Wednesday, April 25, 2012

Capex no longer bullish



Capital goods orders no longer stand out as a bullish indicator for the economy. Orders have been flat for the past six months, although I note that there have been lots of upward revisions along that have turned from what looked at first like a slump into what now looks like simply a flat trend.


Capital goods shipments (above chart) have continued upwards, however, and this matters because this is the measure of capex that counts for GDP. Still, orders are the leading indicator for GDP, so this is not much to be excited about.

On balance, the recent lack of growth in capex subtracts somewhat from my long-held optimism that the economy will continue to grow, albeit at a disappointingly slow pace, but it is not something that points to recession. I take it as simply an indicator that the economy is likely growing a bit less than I thought. The second chart above shows that capex growth has slowed to zero several times in the past without signaling a recession.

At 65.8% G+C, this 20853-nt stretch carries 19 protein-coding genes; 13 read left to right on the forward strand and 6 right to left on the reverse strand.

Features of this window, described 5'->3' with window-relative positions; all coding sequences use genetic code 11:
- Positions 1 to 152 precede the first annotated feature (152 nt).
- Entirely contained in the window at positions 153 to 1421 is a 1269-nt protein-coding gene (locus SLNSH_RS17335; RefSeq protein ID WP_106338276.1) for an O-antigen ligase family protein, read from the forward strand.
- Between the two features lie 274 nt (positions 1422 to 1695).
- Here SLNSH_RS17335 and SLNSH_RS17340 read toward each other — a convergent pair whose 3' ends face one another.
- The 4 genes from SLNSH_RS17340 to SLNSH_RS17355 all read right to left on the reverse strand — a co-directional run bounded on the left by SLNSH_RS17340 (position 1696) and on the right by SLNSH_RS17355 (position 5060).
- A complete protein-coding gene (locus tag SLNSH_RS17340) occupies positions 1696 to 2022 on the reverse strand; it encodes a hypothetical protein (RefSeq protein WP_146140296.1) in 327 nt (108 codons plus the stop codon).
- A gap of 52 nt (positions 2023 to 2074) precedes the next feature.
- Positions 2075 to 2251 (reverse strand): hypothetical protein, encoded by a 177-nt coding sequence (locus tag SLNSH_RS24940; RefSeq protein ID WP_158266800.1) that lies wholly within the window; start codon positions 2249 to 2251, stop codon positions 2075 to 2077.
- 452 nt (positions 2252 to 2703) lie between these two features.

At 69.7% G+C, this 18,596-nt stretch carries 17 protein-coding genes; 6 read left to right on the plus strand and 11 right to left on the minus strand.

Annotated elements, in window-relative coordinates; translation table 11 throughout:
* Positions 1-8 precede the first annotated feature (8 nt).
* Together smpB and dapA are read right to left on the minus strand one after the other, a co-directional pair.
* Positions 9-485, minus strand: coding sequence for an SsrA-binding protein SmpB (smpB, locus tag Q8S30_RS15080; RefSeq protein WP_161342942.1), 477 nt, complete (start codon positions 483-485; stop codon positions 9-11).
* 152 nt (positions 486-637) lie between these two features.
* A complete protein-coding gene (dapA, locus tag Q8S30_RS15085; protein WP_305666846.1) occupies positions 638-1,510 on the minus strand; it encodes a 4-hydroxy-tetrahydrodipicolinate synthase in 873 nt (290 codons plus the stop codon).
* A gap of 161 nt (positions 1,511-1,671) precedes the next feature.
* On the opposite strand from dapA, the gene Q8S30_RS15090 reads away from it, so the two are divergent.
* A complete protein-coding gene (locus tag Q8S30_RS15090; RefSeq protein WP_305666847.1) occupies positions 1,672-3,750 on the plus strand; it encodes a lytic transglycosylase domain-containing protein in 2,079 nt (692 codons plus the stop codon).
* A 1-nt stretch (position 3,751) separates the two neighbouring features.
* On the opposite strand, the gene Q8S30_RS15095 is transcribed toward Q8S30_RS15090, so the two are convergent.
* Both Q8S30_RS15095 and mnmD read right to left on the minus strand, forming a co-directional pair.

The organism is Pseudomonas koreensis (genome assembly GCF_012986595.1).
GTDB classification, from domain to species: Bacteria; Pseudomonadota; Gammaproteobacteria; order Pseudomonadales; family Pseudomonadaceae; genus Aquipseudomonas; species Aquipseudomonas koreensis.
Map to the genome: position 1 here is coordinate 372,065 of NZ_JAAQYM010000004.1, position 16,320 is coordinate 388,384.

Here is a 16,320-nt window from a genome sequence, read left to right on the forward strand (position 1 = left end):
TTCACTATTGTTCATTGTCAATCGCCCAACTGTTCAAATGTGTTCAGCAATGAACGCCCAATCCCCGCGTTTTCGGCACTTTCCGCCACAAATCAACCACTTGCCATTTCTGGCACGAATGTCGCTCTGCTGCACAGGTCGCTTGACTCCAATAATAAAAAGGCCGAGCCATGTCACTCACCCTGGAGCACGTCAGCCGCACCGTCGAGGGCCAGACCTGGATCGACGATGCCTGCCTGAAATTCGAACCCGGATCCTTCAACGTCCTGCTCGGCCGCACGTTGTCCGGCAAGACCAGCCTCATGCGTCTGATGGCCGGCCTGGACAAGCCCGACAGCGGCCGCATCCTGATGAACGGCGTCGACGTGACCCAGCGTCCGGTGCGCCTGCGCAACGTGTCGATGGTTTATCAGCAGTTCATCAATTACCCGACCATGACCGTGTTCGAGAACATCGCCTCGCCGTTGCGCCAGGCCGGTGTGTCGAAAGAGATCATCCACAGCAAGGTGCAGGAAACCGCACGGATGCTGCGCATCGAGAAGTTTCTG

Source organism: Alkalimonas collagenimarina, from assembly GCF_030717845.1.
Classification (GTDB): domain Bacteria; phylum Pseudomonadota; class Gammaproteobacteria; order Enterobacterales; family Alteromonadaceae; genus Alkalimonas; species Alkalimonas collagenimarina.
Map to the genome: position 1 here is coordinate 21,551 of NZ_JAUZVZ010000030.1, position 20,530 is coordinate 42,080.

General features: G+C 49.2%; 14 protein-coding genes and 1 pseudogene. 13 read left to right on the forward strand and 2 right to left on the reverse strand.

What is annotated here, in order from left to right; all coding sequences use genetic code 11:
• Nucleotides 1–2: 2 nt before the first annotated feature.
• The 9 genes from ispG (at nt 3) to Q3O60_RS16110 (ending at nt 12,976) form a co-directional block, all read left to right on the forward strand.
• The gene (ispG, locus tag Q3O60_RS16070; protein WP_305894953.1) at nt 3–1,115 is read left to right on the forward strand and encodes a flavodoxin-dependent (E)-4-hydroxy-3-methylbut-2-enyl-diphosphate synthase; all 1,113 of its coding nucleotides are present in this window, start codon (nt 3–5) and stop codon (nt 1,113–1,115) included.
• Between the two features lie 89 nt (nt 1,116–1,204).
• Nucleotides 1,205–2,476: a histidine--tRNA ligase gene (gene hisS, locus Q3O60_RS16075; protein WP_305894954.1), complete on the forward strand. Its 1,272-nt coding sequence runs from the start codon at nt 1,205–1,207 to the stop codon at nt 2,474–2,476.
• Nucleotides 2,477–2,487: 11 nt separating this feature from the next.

Given that the market still remains burdened by fear, uncertainty, and doubt, flat capex is probably better than what the market has been priced for, so I doubt that it creates downward pressure on equity prices. And indeed, the market is up today because the news on corporate profits continues to be better than expected, and that is a very bullish indicator for the economy going forward.

15 comments:

brodero said...

The 3 month moving average has certainly flattened out which is something to watch. I also look at the year over year change in non defense orders ex aircraft which has
some predictive characteristics. This
number is now 3.8%,last month it was
( based on revision) 10%...when it is
negative...watch out

Bill said...

Plus, Britain is now in a double dip recession.
http://www.cnbc.com/id/47169446

Will we catch the Euro contagion?

Benjamin said...

The Fed is way too tight.

When the Fed was tight during the Reagan Presidency, Treasury Secretary Regan called Volcker "penurious" and openly stated Fed independence should be "restricted." Inflation CPI then was about five percent.

Reagan himself said interest rates were too high.

http://news.google.com/newspapers?nid=1499&dat=19841213&id=HsIdAAAAIBAJ&sjid=HSoEAAAAIBAJ&pg=6649,3052061

Donny Baseball said...

In re UK: two quarters down @0.3%.
Rounding error stuff. Hardly worth kvetching over. Small price to pay to avoid being Greece.

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